The centaur by John Updike

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About the author

John Hoyer Updike (March 18, 1932 – January 27, 2009) was an American novelist, poet, short story writer, art critic, and literary critic. One of only three writers to win the Pulitzer Prize for Fiction more than once (the others were Booth Tarkington and William Faulkner), Updike published more than twenty novels, more than a dozen short-story collections, as well as poetry, art and literary criticism and children’s books during his career.

Hundreds of his stories, reviews, and poems appeared in The New Yorker starting in 1954. He also wrote regularly for The New York Review of Books. His most famous work is his „Rabbit” series (the novels Rabbit, Run; Rabbit Redux; Rabbit Is Rich; Rabbit at Rest; and the novella Rabbit Remembered), which chronicles the life of the middle-class every man Harry „Rabbit” Angstrom over the course of several decades, from young adulthood to death. Both Rabbit Is Rich (1982) and Rabbit at Rest (1990) were recognized with the Pulitzer Prize.

Describing his subject as „the American small town, Protestant middle class”, Updike was recognized for his careful craftsmanship, his unique prose style, and his prolific output – he wrote on average a book a year. Updike populated his fiction with characters who „frequently experience personal turmoil and must respond to crises relating to religion, family obligations, and marital infidelity”.

His fiction is distinguished by its attention to the concerns, passions, and suffering of average Americans, its emphasis on Christian theology, and its preoccupation with sexuality and sensual detail. His work has attracted significant critical attention and praise, and he is widely considered one of the great American writers of his time.[4] Updike’s highly distinctive prose style features a rich, unusual, sometimes arcane vocabulary as conveyed through the eyes of „a wry, intelligent authorial voice” that describes the physical world extravagantly while remaining squarely in the realist tradition. He described his style as an attempt „to give the mundane its beautiful due”.

John Updike won the 1964 National Book Award for his third novel, The Centaur. The strangely compelling mixture of contemporary 1947 Pennsylvania and ancient Greek mythological figures like Chiron, Prometheus, Venus and Zeus enticed some critics completely into accepting Updike into the ranks of the America’s serious writers. The book also left a minority still questioning whether Updike was truly young, gifted, and profound or merely too clever by half. The ensuing decades made the reception given to The Centaur something akin to a microcosm of Updike’s entire career.

At the thematic heart of The Centaur is Updike’s contention that education American reader of his generation were more familiar with the Greek myths than the Biblical stories and thus could use them to analogize their lives to a greater degree. Through the allegorical symbolism centering upon one of the lesser known mythical figures—Chiron—Updike has fashioned a tale grounded in the accessibility the American high school experience to examine the sacrificial concepts bereft of Christian iconoclasm. In so doing, he not only exposes his fervent belief in the demythologizing of Christianity in 20th century America, but embeds his distinctly non-mythic characters and plot into a long-standing academic tradition.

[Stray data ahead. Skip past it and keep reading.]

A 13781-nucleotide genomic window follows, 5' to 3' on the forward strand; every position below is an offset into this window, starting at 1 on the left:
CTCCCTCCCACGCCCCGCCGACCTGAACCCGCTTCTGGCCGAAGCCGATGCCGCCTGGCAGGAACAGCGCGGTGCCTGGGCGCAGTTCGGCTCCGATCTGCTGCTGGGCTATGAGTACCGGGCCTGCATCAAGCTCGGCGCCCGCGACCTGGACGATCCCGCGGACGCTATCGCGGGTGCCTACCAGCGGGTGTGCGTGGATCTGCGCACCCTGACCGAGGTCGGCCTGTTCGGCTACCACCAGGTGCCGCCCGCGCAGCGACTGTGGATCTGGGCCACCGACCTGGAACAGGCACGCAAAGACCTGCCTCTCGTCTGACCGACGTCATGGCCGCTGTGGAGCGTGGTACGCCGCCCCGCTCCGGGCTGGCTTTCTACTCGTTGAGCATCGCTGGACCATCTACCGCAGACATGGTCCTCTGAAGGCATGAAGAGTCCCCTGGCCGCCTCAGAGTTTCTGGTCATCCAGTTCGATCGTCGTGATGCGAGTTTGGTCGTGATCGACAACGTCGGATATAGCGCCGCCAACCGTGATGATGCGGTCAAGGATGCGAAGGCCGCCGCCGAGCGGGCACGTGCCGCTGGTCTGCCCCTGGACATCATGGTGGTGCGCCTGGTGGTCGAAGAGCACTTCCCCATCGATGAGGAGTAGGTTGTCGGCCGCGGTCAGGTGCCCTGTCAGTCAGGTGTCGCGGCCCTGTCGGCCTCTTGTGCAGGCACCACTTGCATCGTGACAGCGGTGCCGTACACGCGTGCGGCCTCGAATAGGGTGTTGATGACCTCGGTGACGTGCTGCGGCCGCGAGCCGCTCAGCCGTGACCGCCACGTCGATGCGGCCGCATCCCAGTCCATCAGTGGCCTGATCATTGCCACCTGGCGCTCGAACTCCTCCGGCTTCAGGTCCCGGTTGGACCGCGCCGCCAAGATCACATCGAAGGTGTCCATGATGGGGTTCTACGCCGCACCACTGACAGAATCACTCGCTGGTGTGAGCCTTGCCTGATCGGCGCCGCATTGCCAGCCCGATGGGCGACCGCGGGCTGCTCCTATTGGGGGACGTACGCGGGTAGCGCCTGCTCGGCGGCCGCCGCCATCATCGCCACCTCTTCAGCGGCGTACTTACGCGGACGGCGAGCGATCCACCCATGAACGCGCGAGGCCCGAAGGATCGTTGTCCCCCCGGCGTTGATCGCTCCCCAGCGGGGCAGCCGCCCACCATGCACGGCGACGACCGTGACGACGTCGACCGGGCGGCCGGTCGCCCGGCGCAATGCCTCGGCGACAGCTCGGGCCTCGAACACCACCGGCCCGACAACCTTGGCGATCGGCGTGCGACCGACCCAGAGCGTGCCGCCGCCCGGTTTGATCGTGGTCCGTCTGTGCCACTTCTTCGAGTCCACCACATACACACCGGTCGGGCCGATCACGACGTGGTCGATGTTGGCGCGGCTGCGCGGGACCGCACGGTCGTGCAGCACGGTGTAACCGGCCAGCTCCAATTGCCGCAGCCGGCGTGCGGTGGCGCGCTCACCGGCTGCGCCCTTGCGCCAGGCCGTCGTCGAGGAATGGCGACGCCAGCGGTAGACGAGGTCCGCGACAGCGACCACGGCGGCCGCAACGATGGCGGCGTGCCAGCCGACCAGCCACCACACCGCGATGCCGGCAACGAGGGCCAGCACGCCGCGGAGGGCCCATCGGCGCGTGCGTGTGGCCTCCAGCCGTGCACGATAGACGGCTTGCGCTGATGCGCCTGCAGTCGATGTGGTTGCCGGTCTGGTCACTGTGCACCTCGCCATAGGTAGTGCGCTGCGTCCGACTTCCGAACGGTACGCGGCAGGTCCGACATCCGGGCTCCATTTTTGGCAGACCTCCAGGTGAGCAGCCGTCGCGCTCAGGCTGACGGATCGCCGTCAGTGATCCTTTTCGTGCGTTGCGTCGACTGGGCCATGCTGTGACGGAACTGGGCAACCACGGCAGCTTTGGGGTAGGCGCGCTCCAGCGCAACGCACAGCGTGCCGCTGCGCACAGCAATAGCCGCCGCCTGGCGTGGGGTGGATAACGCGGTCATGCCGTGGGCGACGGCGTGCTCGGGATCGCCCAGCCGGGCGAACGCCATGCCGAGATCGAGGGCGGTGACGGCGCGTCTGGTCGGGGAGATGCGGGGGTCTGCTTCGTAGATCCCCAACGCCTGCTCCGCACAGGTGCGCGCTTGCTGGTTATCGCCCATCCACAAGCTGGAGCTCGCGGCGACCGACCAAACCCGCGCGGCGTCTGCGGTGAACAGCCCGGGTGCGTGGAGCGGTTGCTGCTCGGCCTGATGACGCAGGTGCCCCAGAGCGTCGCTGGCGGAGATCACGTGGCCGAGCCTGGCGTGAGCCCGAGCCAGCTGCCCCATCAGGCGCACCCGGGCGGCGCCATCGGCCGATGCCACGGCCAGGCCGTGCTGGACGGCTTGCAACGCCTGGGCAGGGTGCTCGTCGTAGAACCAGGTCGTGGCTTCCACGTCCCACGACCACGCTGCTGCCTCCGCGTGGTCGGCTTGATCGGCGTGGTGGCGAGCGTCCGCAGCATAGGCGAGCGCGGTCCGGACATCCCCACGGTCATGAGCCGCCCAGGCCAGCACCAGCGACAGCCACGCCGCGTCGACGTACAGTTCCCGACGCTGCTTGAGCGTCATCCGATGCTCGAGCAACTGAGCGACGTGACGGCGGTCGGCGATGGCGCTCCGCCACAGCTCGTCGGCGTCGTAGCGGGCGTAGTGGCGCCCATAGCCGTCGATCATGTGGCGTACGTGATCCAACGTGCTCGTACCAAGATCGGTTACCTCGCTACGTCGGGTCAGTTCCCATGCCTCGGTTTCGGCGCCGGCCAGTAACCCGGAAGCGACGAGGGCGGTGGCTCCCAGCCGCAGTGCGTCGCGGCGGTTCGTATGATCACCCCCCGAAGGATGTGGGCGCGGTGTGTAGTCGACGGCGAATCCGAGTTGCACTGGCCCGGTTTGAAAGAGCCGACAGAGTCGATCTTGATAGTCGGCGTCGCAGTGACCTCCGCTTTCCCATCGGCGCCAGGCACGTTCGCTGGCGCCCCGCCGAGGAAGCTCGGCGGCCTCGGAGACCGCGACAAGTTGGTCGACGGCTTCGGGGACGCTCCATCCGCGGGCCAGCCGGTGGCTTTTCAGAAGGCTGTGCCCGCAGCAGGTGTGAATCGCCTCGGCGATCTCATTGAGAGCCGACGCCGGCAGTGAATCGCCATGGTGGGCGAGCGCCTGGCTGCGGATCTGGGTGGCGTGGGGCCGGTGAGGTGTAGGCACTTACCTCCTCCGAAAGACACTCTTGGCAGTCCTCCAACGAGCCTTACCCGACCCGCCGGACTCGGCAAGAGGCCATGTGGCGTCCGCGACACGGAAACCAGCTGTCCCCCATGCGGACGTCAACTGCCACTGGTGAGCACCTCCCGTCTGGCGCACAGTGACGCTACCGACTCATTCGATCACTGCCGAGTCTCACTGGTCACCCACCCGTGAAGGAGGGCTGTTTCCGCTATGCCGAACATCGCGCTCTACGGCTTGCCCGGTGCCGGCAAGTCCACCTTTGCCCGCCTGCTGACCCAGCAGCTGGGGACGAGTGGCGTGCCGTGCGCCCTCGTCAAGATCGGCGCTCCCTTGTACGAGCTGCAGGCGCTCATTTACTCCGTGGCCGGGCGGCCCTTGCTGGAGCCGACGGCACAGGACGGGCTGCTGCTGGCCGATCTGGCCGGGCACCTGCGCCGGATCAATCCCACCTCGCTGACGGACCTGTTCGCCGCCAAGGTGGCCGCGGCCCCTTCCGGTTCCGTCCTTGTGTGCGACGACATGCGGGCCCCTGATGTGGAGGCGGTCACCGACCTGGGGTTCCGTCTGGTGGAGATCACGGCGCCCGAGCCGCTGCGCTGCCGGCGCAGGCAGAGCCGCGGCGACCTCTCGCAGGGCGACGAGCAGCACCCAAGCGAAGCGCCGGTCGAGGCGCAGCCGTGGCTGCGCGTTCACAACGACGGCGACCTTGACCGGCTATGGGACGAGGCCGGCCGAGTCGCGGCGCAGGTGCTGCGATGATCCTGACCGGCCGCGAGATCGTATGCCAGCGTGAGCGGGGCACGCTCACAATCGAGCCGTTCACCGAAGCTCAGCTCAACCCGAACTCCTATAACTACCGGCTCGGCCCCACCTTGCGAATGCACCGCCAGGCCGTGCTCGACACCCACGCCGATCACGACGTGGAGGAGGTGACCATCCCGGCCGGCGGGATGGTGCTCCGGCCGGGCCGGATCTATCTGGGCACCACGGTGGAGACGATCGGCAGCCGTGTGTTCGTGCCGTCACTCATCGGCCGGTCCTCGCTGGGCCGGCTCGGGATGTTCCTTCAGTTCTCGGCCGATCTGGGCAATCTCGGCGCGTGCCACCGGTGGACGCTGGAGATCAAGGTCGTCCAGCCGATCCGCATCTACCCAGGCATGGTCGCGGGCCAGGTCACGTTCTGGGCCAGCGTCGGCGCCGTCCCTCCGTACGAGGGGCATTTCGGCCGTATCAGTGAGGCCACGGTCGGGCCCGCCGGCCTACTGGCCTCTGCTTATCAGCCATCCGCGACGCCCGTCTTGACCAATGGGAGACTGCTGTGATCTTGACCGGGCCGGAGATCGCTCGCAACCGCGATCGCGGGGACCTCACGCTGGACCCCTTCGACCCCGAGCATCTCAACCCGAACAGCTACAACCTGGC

Thus, the ascension of Updike via The Centaur into the upper echelon of American letters with a novel that is, ultimately, about a high school teacher who has given up on his own dream and psoriasis-afflicted son with dreams of becoming the American Vermeer.

Genre

A novel

Setting and Context

The events take place in Olinger and Alton, Pennsylvania after the World War II. They are mostly dedicated to George Caldwell, who suffers from depressive and suicidal thoughts, and his son Peter, who tries to help his father. It is a personal, social and family drama against the background of social issues. Mythological context helps to clarify intentions of the characters.

Narrator and Point of View

The story is mostly told from the third point of view by an omniscient narrator. However, there are several chapters, which are told from the first point of view by Peter.

Tone and Mood

To depict Caldwell’s uneasiness, lack of self-confidence and depressiveness, the depressive tone is used. The mood is troubling.

Protagonist and Antagonist

George Caldwell is the protagonist of the story. Zimmerman (Zeus) is the antagonist of the story.

Major Conflict

The major conflict is person vs. self. George Caldwell gives up on himself and it prevents him from living a normal life.

Climax

The moment, when George Caldwell finds out that he doesn’t have a terminal decease could be considered the climax of the novel.

Foreshadowing

An arrow, which strikes George’s leg, is foreshadowing. According to the myth, The Centaur Chiron starts thinking about death and eventually dies after getting an injury by an arrow. Keeping in mind that George is The Centaur Chiron, a reader knows his fate from the very beginning.

Summary

Having been injured by an arrow during a lesson, a teacher, George Caldwell, has to interrupt the teaching process to deal with sharp pain. The depressive centaur is driven to an edge by his work, humiliation, teasing and lack of money. According to him, the best things in his life have already passed. His glory as a promising football player and a hero of the World War I has been forgotten long ago.